The film’s press release says that “These lawyers may not know how to charge a cell phone or operate a stand-up desk but have persuaded Supreme Court Justices…”
I don’t know if knowledge of tech is a required skill for superheroes, but if I were in trouble, I’d definitely choose any one of them to have my back.
The Fight opened Friday, July 31 in Virtual Cinemas, benefiting independent art cinemas. To rent it Find your favorite theater here.
Producer Kerry Washington will be joined by attorneys from the American Civil Liberties Union for a virtual discussion that will be available following the film. According to Variety Washington converses with Brigitte Amiri, Lee Gelernt, Dale Ho, Joshua Block and Chase Strangio — the attorneys featured in the doc — in a wide-ranging conversation about themes that emerge in The Fight.
Learn more about The Fight and the ACLU below.
C.J. Hirschfield recently retired after 17 years as Executive Director of Children’s Fairyland, where she was charged with the overall operation of the nation’s first storybook theme park. Prior to that, she served as an executive in the cable television industry where she produced two series, ran San Francisco’s public access channel and advocated on behalf of the industry. A former writer for Film Month, she also penned a weekly column for the Piedmont Post for 13 years and now writes features and reviews for EatDrinkFilms. C.J. holds a degree in Film and Broadcasting from Stanford University.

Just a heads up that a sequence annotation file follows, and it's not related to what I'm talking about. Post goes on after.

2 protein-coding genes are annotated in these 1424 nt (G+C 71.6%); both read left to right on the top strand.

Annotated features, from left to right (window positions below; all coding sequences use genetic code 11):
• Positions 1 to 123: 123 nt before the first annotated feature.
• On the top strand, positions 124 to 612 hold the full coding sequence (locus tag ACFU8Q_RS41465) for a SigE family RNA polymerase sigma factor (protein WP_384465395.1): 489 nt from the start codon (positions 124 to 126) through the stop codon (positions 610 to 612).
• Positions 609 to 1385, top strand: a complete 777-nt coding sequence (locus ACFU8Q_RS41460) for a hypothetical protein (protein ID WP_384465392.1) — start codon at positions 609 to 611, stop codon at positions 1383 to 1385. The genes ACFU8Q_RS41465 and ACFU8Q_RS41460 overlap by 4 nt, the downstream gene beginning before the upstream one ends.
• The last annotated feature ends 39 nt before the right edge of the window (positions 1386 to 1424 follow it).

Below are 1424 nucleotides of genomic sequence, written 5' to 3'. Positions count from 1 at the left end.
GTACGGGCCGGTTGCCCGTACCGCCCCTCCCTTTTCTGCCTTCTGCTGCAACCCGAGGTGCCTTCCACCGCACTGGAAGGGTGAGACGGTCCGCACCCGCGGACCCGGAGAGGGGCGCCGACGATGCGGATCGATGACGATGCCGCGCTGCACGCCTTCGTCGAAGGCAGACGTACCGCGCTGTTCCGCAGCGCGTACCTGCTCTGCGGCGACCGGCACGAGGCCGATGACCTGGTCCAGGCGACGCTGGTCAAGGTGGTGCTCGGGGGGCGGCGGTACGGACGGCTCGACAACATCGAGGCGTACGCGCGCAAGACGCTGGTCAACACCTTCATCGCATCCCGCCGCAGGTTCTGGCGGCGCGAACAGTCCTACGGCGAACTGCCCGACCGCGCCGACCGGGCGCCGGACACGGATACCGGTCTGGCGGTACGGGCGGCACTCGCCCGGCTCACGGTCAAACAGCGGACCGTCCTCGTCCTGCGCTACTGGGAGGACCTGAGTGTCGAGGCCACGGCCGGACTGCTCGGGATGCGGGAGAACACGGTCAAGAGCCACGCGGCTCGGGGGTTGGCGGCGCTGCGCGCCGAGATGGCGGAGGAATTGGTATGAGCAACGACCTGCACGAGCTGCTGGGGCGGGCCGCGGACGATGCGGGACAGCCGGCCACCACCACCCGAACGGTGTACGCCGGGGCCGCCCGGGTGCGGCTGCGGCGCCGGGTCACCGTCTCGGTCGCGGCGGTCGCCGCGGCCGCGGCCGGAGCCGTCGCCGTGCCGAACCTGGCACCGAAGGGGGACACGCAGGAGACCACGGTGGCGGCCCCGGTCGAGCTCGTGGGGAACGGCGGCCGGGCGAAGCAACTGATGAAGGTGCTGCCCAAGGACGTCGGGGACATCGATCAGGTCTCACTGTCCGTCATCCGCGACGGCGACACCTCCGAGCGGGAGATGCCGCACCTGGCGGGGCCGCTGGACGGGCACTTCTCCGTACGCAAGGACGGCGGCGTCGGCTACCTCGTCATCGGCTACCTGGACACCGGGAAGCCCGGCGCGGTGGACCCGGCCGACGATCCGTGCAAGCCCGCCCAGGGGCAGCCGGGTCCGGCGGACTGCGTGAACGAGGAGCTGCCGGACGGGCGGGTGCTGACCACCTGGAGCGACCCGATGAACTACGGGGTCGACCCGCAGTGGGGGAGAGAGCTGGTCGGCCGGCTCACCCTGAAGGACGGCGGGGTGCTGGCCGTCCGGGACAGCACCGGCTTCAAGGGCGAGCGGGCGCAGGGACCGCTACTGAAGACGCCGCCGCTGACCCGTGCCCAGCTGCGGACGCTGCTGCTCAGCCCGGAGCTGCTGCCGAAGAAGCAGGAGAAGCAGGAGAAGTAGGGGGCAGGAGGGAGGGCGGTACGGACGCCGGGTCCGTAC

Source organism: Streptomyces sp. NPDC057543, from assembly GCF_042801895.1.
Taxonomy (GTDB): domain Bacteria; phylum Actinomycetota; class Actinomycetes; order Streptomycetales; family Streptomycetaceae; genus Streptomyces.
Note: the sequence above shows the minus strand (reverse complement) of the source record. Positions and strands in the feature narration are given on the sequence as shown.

Hirschfield currently serves on the programming team for the Appreciating Diversity Film series showing free documentaries in Oakland and Piedmont, as well as on the advisory board of Youth Beat, a youth media training program that provides low-income Oakland students with the tools and opportunities they need to thrive in today’s workforce.
C.J. says, “A good documentary takes us places we never could never have imagined, and changes the way we see the world.”
Read about the history of the ACLU.
Visit the American Civil Liberties Union website
Anne Thompson of Indiewire tells how the filmmakers convinced the ACLU to allow them “inside” and their process creating a nail-biter following four landmark cases.
On July 29, Intercept Editor-in-Chief Betsy Reed hosted a virtual conversation on the current state of civil rights in Trump’s America with three ACLU lawyers at the center of these fights: Brigitte Amiri, deputy director at the ACLU Reproductive Freedom Project; Lee Gelernt, deputy director of the ACLU national Immigrants’ Rights Project; and Chase Strangio, deputy director for Transgender Justice with the ACLU LGBT & HIV Project.
Production Notes are available here.
Producer/Actress Kerry Washington explains why she calls the ACLU “real life superheroes” in their fight for voting rights in conversation with attorney Dale Ho and Joy Reid.
“These guys are so inspiring. You really look at the last four years, how they have been in the trenches fighting for civil rights and civil liberties for every single American with attacks on our civil liberties coming from this administration. And they really are fighting this fight,” explained Washington. “To me, these guys are like our real-life Avengers, you know.” Showbiz Cheatsheet.
Kerry Washington tells Variety that she hopes viewers are inspired to get involved, too.